The other day Carl made a helpful comment:
Terminals and command lines scare me. Do you have any dev tips on getting these or know any good resources?
And it made me realize I also was scared to use the Terminal at one point. It is one of these things wherein the beginning. You don't know what's happening.
So let's walk through some basic commands today which will make us more comfortable using the Terminal.
Which Terminal to Use?
Perhaps a good starting point is which Terminal to use. Honestly, it's much of a preferred choice than making a difference. But I use iTerm2, which works beautifully!
If you rather stick to another choice or the default Terminal, be my guest. It won't make a difference in what we will do today.
Basic Terminal Commands
Oke, let's get cracking on some commands.
Bash Change Directory
cd command means
change-directory, which is the same as clicking on a folder on your regular desktop.
cd Desktop // move into the desktop "folder"
We can also go up one level by using
cd .. // Or even multiple levels cd ../../
We can always go back to the starting point using
cd without arguments.
Bash Where are We?
You forget where you are now and then and want to know the current folder.
You can use the
Print Working Directory.
pwd // Return something like: /Users/chrisbongers/Desktop
Another handy command is
ls; it means
list and can be used to show folders inside our directory.
ls // Show current directory ls .. // Show parent directory ls Desktop // Show specific directory
Bash Creating Folders
Sometimes it's easier to create a folder in the Terminal because you are already there.
We can use
make directory for this.
Be careful when using remove commands. The Terminal can remove system files, so use these with care.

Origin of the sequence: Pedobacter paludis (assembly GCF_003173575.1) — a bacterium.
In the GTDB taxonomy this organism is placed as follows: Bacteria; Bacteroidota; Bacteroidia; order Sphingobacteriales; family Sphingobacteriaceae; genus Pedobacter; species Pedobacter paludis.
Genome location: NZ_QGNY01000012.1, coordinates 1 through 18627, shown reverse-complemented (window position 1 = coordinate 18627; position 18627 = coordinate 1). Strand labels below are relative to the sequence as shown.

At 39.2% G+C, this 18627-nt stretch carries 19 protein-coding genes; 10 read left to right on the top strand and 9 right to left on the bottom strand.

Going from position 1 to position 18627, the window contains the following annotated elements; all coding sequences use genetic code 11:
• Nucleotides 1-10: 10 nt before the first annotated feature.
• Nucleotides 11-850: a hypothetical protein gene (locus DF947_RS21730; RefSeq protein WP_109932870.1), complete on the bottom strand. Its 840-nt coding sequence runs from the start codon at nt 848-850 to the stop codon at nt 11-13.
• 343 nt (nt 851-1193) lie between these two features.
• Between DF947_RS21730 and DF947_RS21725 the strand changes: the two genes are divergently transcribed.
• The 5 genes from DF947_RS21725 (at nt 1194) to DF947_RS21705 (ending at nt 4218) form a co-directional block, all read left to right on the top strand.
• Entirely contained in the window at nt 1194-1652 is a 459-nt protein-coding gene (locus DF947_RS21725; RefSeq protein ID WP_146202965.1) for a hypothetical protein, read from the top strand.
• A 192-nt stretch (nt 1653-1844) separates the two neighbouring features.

We can use
Remove Directory to remove a folder.
Or we can use
Remove in general.
rm command, we can give it the
-r parameter, which stands for
recursive. It will delete everything inside the folder you pass.
rm -r NewApp
We can also copy folders and files with the Terminal using the
cp testfile.txt test2.csv
Where the first argument is the source and the second the destination file.
We can also copy a complete folder and contents:
cp -r NewApp TestApp
Another excellent command is
Move. It works the same as the
cp one but will move the elements instead of copying them.
mv testfile.txt Desktop/testfile2.txt
As you can see, we can even move and rename.
Bash Creating Files
Perhaps the most interesting one is the ability to create files.
There are multiple ways of creating files, the most common is
touch, but my favorite is
Nano works great because it's generic. It can create but also edit a file at the same time.
nano testfile.txt // Will create the file and open it!
Once you open a file in
nano you can type whatever you want, and once you are done, use
CTRL+X to close and save the file.
I hope these Terminal commands were helpful, and I challenge you to play with them.
Let me know in the comments if there are any really good ones I might have missed.